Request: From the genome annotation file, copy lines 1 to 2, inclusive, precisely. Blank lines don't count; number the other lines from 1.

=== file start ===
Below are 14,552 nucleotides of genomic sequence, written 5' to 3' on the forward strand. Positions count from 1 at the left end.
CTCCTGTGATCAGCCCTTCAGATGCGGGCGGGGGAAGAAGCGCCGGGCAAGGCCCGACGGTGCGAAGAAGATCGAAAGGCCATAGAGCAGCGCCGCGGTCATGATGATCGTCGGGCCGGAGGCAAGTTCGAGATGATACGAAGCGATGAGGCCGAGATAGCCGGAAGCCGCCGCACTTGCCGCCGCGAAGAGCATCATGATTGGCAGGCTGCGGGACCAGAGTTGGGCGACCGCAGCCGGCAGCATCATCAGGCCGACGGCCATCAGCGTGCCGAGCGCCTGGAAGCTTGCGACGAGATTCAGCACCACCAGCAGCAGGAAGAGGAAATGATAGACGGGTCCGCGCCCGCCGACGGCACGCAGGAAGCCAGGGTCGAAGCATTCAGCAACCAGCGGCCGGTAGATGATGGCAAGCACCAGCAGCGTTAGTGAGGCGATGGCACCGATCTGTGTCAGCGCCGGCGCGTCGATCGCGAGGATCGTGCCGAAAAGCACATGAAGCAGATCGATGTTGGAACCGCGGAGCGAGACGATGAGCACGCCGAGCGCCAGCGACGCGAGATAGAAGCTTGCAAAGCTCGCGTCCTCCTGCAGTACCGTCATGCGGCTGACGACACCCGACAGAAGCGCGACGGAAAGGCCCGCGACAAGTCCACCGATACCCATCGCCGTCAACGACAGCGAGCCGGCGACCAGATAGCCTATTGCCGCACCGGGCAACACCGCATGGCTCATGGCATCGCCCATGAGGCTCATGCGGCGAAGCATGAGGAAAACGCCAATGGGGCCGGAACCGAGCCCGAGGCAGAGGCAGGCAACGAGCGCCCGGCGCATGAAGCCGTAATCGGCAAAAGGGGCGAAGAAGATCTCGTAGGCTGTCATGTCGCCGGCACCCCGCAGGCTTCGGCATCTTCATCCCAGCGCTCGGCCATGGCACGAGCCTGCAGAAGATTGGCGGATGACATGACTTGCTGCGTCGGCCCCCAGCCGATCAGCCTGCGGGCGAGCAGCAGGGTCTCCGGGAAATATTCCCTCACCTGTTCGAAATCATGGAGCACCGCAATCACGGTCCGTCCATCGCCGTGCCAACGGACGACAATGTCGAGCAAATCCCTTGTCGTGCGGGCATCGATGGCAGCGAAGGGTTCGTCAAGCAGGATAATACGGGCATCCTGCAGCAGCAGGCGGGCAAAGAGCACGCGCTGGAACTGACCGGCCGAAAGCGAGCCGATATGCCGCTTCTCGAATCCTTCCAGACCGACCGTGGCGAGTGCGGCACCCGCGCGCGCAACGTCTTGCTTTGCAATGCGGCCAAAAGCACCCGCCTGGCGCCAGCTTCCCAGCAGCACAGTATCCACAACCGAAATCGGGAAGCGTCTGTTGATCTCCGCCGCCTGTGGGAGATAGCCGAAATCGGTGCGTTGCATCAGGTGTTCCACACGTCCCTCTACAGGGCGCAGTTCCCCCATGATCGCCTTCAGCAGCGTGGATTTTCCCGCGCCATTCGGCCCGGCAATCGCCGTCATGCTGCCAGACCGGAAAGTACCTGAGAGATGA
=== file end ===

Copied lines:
Below are 14,552 nucleotides of genomic sequence, written 5' to 3' on the forward strand. Positions count from 1 at the left end.
CTCCTGTGATCAGCCCTTCAGATGCGGGCGGGGGAAGAAGCGCCGGGCAAGGCCCGACGGTGCGAAGAAGATCGAAAGGCCATAGAGCAGCGCCGCGGTCATGATGATCGTCGGGCCGGAGGCAAGTTCGAGATGATACGAAGCGATGAGGCCGAGATAGCCGGAAGCCGCCGCACTTGCCGCCGCGAAGAGCATCATGATTGGCAGGCTGCGGGACCAGAGTTGGGCGACCGCAGCCGGCAGCATCATCAGGCCGACGGCCATCAGCGTGCCGAGCGCCTGGAAGCTTGCGACGAGATTCAGCACCACCAGCAGCAGGAAGAGGAAATGATAGACGGGTCCGCGCCCGCCGACGGCACGCAGGAAGCCAGGGTCGAAGCATTCAGCAACCAGCGGCCGGTAGATGATGGCAAGCACCAGCAGCGTTAGTGAGGCGATGGCACCGATCTGTGTCAGCGCCGGCGCGTCGATCGCGAGGATCGTGCCGAAAAGCACATGAAGCAGATCGATGTTGGAACCGCGGAGCGAGACGATGAGCACGCCGAGCGCCAGCGACGCGAGATAGAAGCTTGCAAAGCTCGCGTCCTCCTGCAGTACCGTCATGCGGCTGACGACACCCGACAGAAGCGCGACGGAAAGGCCCGCGACAAGTCCACCGATACCCATCGCCGTCAACGACAGCGAGCCGGCGACCAGATAGCCTATTGCCGCACCGGGCAACACCGCATGGCTCATGGCATCGCCCATGAGGCTCATGCGGCGAAGCATGAGGAAAACGCCAATGGGGCCGGAACCGAGCCCGAGGCAGAGGCAGGCAACGAGCGCCCGGCGCATGAAGCCGTAATCGGCAAAAGGGGCGAAGAAGATCTCGTAGGCTGTCATGTCGCCGGCACCCCGCAGGCTTCGGCATCTTCATCCCAGCGCTCGGCCATGGCACGAGCCTGCAGAAGATTGGCGGATGACATGACTTGCTGCGTCGGCCCCCAGCCGATCAGCCTGCGGGCGAGCAGCAGGGTCTCCGGGAAATATTCCCTCACCTGTTCGAAATCATGGAGCACCGCAATCACGGTCCGTCCATCGCCGTGCCAACGGACGACAATGTCGAGCAAATCCCTTGTCGTGCGGGCATCGATGGCAGCGAAGGGTTCGTCAAGCAGGATAATACGGGCATCCTGCAGCAGCAGGCGGGCAAAGAGCACGCGCTGGAACTGACCGGCCGAAAGCGAGCCGATATGCCGCTTCTCGAATCCTTCCAGACCGACCGTGGCGAGTGCGGCACCCGCGCGCGCAACGTCTTGCTTTGCAATGCGGCCAAAAGCACCCGCCTGGCGCCAGCTTCCCAGCAGCACAGTATCCACAACCGAAATCGGGAAGCGTCTGTTGATCTCCGCCGCCTGTGGGAGATAGCCGAAATCGGTGCGTTGCATCAGGTGTTCCACACGTCCCTCTACAGGGCGCAGTTCCCCCATGATCGCCTTCAGCAGCGTGGATTTTCCCGCGCCATTCGGCCCGGCAATCGCCGTCATGCTGCCAGACCGGAAAGTACCTGAGAGATGA